Swindon has become the first place in Britain to offer free wireless Internet access to all its 186,000 residents, in what is thought to be the first such scheme, officials said on Tuesday.
Local authorities will set up 1,400 secure access points around town to create a "wi-fi mesh" offering residents the Internet without having to pay line rental or connection charge.
The one-million-pound project will be funded by a mixture of public and private money, but the council hopes it will eventually turn a profit.
Residents will be limited in their usage of the free service but will be able to sign up to 20Mb upgrades for "significantly less per month" than major broadband competitors, while visitors can use a pay-as-you-go service.
Digital City UK Ltd, which is running the project, is 35-percent owned by the council and hopes to roll out similar wi-fi schemes in other towns.
"This is a truly ground-breaking partnership which will have real benefits for everyone living in Swindon," said Rod Bluh, leader of Swindon Borough Council.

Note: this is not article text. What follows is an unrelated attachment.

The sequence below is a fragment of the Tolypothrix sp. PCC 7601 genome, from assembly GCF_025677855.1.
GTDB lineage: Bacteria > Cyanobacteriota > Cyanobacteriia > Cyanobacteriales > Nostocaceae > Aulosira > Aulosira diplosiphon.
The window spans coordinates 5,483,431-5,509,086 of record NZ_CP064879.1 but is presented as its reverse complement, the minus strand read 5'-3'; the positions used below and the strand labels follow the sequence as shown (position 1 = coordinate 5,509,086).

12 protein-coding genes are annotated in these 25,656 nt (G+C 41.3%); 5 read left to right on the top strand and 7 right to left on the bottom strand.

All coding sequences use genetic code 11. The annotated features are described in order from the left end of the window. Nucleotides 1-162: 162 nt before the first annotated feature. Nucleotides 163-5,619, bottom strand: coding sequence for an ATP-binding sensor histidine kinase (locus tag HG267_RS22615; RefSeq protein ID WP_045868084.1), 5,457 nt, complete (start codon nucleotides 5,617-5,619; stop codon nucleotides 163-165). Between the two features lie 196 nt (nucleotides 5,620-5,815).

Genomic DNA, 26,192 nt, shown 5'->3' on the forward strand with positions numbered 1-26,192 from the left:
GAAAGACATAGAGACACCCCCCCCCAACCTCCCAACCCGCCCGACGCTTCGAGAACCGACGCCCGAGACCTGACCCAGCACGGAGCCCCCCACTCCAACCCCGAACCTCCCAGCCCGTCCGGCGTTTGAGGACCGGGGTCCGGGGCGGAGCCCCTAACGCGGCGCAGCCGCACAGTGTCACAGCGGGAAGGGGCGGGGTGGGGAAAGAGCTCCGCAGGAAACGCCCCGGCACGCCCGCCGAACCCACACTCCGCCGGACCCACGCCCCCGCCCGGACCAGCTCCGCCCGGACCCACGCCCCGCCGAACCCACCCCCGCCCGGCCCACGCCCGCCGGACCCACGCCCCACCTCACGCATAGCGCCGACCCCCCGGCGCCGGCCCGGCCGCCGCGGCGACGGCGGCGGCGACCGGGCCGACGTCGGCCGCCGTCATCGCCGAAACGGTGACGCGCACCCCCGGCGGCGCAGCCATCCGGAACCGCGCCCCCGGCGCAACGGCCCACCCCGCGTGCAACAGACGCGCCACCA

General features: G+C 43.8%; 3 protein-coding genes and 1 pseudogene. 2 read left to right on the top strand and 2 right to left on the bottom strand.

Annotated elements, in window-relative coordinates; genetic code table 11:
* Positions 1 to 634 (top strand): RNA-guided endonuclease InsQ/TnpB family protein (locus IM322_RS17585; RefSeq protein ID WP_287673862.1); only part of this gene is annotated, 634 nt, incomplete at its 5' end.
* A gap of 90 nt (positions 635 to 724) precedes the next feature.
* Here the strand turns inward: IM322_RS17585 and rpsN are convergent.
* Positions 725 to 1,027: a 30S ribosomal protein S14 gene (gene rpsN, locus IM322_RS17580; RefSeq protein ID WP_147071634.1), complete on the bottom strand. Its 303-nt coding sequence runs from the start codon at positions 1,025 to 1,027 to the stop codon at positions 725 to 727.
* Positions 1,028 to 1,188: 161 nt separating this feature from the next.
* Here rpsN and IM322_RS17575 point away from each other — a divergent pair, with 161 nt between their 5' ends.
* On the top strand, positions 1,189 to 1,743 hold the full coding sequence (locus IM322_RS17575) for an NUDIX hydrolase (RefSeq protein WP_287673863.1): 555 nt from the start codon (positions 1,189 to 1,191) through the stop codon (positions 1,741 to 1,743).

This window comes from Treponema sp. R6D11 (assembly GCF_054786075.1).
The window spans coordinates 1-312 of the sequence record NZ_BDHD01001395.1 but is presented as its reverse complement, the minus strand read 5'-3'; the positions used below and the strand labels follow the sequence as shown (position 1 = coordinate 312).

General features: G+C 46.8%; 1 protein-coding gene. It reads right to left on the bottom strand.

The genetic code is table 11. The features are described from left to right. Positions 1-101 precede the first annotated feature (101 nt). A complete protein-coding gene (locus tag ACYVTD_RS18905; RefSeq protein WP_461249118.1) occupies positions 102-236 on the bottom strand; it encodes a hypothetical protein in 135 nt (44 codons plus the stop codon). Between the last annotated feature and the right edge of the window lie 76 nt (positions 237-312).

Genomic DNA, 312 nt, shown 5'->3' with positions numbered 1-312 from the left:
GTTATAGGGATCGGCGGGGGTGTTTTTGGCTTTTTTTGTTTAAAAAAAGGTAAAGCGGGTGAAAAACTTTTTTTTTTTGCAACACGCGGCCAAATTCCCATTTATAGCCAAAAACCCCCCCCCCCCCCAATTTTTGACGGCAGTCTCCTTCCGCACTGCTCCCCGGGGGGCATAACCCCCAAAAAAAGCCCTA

The first phase will be switched on in early December, and the council hopes to complete the whole network by April.
In addition to access to normal websites, residents will also be able to use the wi-fi network -- which will be protected by anti-virus software -- to access council services.
There are also plans to deliver real-time information on home electricity usage and local air quality.
Mustafa Arif, director of aQovia, the council's partner in Digital City UK Ltd, said the scheme was an innovative way to provide revenue and services.
"Digital City's business model is built around subsidising free access with revenues from business and community services that are delivered over our wireless network," he said.
(c) 2009 AFP
Explore further: Comcast abandons Time Warner Cable bid after gov't pushback